The Ethics of Brain Death

I've been meaning to post on this subject for a few weeks now. Abortion politics has bleed over into End of Life decisions, clouding the issue of what life is or isn't as established by science and medical practice.

As Arthur Caplan discusses with Lindsay Beyerstein on Point of Inquiry, The Ethics of Brain Death: The End of Life, the State, and the Religious Right. In that episode of Point of Inquiry he points out that the case of Jahi McMath represents a potential violation of ethics for the doctors involved,
The family of a 13-year-old California girl who was declared brain-dead after suffering complications from sleep apnea surgery has secured for her the feeding and breathing tubes for which they had been fighting.
Christopher Dolan, the attorney for the girl's family, said doctors inserted the gastric tube and tracheostomy tube Wednesday at the undisclosed facility where Jahi McMath was taken on 5 January.
The procedure was a success, Dolan said, and Jahi is getting the treatment that her family believes she should have received 28 days ago, when doctors at Children's Hospital Oakland first declared her brain-dead.
Jahi underwent tonsil surgery 9 December, then began bleeding heavily before going into cardiac arrest and being declared brain dead on 12 December.
Her mother has refused to believe Jahi is dead and went to court to prevent her daughter from being taken off a ventilator.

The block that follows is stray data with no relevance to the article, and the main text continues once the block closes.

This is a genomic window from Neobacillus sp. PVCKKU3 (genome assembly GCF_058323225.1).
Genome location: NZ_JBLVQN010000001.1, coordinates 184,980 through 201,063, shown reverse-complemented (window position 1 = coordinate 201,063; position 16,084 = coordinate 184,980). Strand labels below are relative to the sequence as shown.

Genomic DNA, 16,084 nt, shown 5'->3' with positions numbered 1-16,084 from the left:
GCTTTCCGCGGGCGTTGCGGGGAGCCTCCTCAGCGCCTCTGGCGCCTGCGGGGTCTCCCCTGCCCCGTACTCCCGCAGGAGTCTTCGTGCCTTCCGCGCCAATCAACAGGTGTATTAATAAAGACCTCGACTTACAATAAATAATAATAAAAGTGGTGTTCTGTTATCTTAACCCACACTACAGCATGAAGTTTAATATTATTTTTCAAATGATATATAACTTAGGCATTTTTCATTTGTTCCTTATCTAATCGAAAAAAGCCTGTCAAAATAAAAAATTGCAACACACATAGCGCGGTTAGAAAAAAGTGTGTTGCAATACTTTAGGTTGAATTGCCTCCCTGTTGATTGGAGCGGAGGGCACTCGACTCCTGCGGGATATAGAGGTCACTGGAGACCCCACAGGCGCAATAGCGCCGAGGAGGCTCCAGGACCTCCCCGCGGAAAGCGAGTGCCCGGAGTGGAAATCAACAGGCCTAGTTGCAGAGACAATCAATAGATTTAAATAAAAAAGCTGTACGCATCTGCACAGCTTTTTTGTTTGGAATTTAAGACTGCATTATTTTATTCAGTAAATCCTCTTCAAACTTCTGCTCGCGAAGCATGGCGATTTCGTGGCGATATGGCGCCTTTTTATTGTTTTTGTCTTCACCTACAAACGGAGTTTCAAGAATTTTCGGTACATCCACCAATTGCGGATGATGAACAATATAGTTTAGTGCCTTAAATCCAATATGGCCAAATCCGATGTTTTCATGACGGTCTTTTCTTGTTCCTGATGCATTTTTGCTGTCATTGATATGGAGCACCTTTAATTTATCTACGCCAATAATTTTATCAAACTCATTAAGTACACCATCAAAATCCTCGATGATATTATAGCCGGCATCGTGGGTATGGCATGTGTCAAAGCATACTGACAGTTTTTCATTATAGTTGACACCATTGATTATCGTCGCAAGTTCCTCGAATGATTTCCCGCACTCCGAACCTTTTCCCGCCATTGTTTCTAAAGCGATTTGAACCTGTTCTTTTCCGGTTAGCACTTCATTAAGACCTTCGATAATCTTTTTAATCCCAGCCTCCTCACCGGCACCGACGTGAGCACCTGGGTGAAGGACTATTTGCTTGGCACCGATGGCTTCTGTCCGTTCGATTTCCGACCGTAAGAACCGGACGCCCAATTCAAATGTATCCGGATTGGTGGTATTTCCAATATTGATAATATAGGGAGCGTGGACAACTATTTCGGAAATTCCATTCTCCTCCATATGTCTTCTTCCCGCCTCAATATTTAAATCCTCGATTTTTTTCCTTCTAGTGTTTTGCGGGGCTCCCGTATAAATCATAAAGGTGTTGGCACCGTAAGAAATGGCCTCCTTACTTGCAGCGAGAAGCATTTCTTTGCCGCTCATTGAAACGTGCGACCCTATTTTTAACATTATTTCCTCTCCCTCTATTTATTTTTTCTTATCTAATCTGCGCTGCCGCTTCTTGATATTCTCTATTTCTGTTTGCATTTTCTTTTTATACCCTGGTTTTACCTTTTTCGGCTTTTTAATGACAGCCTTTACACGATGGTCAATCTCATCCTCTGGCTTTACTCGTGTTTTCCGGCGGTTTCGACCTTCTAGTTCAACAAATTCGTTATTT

The GuardianFamily of brain-dead California girl 
...Represents a potential violation of ethics for the doctors involved, since the child in question has been pronounced dead by clinicians in the state. Has been pronounced dead, but remains on life support until current day.

He also talks about the Marlise Machado Muñoz case (NPR story) in which Pro-Life Republicans in Texas have crafted laws that keep this woman's body alive, costing the hospital thousands of dollars daily, on the off-chance that the fetus she died carrying isn't also damaged (and it looks like it is) so the cost is quite literally wasted. Someone else actually needs the space that her corpse is kept in.

Facebook Musings backdated to the blog.

State of Play

State of Play - Trailer

State of Play, A drama as convoluted and dirty as real life. It's a dirty little secret that privatization of government functions is actually more expensive, and that the corporations make fortunes from government contracts. We are all corrupted by these deals, as all the players in this film are touched by that corruption. My kind of drama.

TVTag comment backdated to the blog

Father, Freethinker, Objectivist-Humanist

I used my post on Why I am a Libertarian as an example of how I would describe myself for many years. A decade and more of time has passed, and when I look back on this with an eye for continuity and history, I find my previous blind reliance on libertarian principles to be quite humorous.